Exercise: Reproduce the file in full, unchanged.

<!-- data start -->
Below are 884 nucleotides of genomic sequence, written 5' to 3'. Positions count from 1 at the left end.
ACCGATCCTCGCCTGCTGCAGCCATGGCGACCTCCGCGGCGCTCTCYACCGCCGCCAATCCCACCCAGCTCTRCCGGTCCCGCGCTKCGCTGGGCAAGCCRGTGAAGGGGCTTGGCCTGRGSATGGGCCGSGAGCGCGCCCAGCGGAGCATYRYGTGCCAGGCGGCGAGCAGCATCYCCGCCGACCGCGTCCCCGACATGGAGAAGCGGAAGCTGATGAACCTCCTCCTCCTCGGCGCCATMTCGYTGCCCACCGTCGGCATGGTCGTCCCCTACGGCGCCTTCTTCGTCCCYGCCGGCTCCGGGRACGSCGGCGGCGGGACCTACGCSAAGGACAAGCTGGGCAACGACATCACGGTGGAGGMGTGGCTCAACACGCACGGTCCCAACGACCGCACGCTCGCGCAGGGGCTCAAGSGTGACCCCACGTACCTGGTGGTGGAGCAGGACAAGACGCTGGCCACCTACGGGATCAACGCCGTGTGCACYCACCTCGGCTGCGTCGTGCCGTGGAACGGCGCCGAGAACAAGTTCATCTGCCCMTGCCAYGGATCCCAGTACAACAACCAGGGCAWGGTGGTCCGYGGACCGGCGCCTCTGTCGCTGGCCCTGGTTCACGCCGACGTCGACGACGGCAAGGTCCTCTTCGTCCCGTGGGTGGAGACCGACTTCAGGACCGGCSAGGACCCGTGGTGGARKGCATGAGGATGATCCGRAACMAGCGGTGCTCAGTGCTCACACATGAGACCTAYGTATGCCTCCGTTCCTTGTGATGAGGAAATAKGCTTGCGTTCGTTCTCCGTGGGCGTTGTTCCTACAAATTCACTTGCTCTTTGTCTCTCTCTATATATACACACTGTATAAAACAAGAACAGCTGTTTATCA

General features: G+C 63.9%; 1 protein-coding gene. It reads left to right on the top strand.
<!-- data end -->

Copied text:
Below are 884 nucleotides of genomic sequence, written 5' to 3'. Positions count from 1 at the left end.
ACCGATCCTCGCCTGCTGCAGCCATGGCGACCTCCGCGGCGCTCTCYACCGCCGCCAATCCCACCCAGCTCTRCCGGTCCCGCGCTKCGCTGGGCAAGCCRGTGAAGGGGCTTGGCCTGRGSATGGGCCGSGAGCGCGCCCAGCGGAGCATYRYGTGCCAGGCGGCGAGCAGCATCYCCGCCGACCGCGTCCCCGACATGGAGAAGCGGAAGCTGATGAACCTCCTCCTCCTCGGCGCCATMTCGYTGCCCACCGTCGGCATGGTCGTCCCCTACGGCGCCTTCTTCGTCCCYGCCGGCTCCGGGRACGSCGGCGGCGGGACCTACGCSAAGGACAAGCTGGGCAACGACATCACGGTGGAGGMGTGGCTCAACACGCACGGTCCCAACGACCGCACGCTCGCGCAGGGGCTCAAGSGTGACCCCACGTACCTGGTGGTGGAGCAGGACAAGACGCTGGCCACCTACGGGATCAACGCCGTGTGCACYCACCTCGGCTGCGTCGTGCCGTGGAACGGCGCCGAGAACAAGTTCATCTGCCCMTGCCAYGGATCCCAGTACAACAACCAGGGCAWGGTGGTCCGYGGACCGGCGCCTCTGTCGCTGGCCCTGGTTCACGCCGACGTCGACGACGGCAAGGTCCTCTTCGTCCCGTGGGTGGAGACCGACTTCAGGACCGGCSAGGACCCGTGGTGGARKGCATGAGGATGATCCGRAACMAGCGGTGCTCAGTGCTCACACATGAGACCTAYGTATGCCTCCGTTCCTTGTGATGAGGAAATAKGCTTGCGTTCGTTCTCCGTGGGCGTTGTTCCTACAAATTCACTTGCTCTTTGTCTCTCTCTATATATACACACTGTATAAAACAAGAACAGCTGTTTATCA

General features: G+C 63.9%; 1 protein-coding gene. It reads left to right on the top strand.